A cruel twist of fate and a troubled man

Columnist recalls last encounter with bus driver Padilla

Walkabout_columnWho knew? It was mid-week morning rush hour. I’d just been standing at the east-side bus stop for the Bayview 11 bus heading north. I had bet myself that the horrible, no-traffic-lights, Parkhurst-Soudan intersection just south of the Parkhurst Dry cleaner would generate at least one near-accident before my bus arrived.

Sure enough, some impatient driver waiting on Soudan Avenue for a break in traffic saw his chance and suddenly bolted across to the Parkhurst Boulevard side. Had the mother driving her daughter northdecided at that moment to accelerate a bit to catch up with traffic, the hurtling vehicle would have caught them broadside, with possibly fatal results. When the mother passed me, I acknowledged her close call with a shaking head and an upraised hand, and she shook her head too. Our gestures were no match for the occasion. This was mayhem very narrowly avoided.

Unfortunately, mayhem of a different sort lay just ahead.

When the bus arrived I mentioned to the driver what a nasty piece of work that intersection was and he agreed. He seemed like a particularly nice driver, a jovial bald guy in his mid-40s.

Later on when everyone else had disembarked, I heard the driver let fly with several sneezes. As we approached Sheppard Avenue I went to the front and suggested he try some Cold/FX to ward off what sounded like the onset of a nasty cold. The capsules had worked unfailingly for me for seven years. He replied that indeed he might do just that.

The following day I took the same bus at the same time and, once again, as we came within sight of the Sheppard stop I went to the front. I suggested tongue-in-cheek that he must have followed my advice, since he was still on the job.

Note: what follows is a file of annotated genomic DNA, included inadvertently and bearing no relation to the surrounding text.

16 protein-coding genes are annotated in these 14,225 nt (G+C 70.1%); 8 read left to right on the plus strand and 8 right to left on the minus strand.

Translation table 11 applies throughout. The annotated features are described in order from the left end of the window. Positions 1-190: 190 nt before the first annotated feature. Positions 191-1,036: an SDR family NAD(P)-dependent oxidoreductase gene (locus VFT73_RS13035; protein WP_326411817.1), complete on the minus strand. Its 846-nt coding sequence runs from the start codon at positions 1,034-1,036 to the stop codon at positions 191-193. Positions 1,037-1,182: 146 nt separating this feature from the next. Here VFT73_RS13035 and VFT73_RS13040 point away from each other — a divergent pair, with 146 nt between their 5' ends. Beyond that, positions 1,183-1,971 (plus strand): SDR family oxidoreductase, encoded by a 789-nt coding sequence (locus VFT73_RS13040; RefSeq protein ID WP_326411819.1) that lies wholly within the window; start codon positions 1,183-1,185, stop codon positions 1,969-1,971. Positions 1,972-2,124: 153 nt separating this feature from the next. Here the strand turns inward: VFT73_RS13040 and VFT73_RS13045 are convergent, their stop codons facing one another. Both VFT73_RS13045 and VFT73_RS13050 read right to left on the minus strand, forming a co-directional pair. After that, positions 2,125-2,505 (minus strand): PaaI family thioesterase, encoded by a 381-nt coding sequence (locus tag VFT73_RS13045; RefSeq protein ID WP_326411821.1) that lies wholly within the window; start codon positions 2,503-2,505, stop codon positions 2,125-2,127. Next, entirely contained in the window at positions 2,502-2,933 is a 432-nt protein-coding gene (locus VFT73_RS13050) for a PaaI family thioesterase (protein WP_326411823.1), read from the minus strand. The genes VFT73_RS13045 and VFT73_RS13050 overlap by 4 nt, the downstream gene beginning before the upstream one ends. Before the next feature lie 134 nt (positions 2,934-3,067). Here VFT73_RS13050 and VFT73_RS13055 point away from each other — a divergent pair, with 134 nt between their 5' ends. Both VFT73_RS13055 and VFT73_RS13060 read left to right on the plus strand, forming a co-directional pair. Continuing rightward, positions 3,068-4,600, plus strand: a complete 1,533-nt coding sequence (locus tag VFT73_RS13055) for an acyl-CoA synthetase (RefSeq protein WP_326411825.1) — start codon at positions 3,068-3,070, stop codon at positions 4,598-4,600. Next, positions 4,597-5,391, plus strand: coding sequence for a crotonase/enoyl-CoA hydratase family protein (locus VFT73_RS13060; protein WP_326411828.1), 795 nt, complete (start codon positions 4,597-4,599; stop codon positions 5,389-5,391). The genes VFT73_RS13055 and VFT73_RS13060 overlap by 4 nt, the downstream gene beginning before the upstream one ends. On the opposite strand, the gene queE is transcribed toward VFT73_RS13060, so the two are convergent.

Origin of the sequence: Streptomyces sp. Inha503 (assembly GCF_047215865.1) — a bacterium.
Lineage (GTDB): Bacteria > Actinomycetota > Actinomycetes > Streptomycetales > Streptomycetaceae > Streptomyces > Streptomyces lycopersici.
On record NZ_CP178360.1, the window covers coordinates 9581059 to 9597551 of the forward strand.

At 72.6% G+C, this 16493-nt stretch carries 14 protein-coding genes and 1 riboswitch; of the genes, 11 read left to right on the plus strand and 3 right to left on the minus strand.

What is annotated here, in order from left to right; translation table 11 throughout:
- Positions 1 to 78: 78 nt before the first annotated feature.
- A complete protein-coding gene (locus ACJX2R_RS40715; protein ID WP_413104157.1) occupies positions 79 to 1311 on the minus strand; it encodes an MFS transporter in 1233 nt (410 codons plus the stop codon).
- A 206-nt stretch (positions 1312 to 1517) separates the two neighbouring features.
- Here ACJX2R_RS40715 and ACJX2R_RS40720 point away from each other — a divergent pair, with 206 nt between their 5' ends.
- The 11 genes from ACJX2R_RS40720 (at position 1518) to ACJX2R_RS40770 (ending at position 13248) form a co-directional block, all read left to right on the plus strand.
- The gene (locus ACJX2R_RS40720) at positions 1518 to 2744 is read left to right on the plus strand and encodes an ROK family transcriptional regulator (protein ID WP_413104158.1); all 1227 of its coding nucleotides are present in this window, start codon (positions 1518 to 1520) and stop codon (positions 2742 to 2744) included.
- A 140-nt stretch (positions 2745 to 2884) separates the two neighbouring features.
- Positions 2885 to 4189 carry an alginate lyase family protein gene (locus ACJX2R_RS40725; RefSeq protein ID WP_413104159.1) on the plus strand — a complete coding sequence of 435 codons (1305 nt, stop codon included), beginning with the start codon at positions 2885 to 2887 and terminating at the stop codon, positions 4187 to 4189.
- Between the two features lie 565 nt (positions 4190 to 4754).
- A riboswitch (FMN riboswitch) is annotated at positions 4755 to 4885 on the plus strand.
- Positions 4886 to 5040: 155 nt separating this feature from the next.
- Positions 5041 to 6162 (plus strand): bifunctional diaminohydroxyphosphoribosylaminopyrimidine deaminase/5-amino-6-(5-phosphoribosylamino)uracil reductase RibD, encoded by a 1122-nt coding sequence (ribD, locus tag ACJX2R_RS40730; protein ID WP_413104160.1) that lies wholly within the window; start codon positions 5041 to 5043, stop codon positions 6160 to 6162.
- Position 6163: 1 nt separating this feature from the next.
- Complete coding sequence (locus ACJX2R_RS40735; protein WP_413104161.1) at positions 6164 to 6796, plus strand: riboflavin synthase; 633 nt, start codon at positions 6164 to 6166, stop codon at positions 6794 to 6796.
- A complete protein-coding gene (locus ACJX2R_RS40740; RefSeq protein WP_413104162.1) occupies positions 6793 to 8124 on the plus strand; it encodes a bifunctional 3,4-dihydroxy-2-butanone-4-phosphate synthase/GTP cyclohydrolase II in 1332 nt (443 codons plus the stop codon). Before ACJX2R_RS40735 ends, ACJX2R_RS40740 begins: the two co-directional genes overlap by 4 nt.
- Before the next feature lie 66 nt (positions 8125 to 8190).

He recounted that the day before, his cold was obviously worsening and by evening he was about to call in sick, when he recalled my Cold/FX recommendation. He ran out to the pharmacy to get some, and lo and behold, it worked.

“It was almost miraculous,” he enthused.

Well, I joked, if it weren’t for me you could have been sitting at home with your feet in a bucket of hot water sipping Neo-Citran and watching Oprah.

He laughed and thanked me as I stepped outside.

I wish now I had never made the recommendation. This was the driver’s last day on the job—ever. If I hadn’t opened my big mouth, he may indeed have been home, sick as a dog.

And sick as a dog at home rather than healthy and on the lam, he might have surrendered to police when they came to arrest him on charges of possessing child pornography.

Instead, he headed for Haliburton with a double-gauge shotgun, and when police became aware that a shotgun had disappeared with him, the media and then the whole province were alerted to his assumed armed-and-dangerous status.

A grotesque peeping-Tom incident the driver had been apprehended for two decades earlier was once again all over the news. That and child-porn charges spelled the end of the reputation he had re-forged under a new name.

In Haliburton, he turned the shotgun on himself.

Tragically flawed as he evidently was, a nicer driver you couldn’t hope to meet, his gory demise the product of a perfect storm of impinging factors.

As a female TTC driver later remarked to me, what he needed was therapy, not the rough justice he felt obliged to carry out against himself.

Bayview bus driver Darren Padilla, R.I.P.


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Posted: Mar 29 2016 4:32 pm
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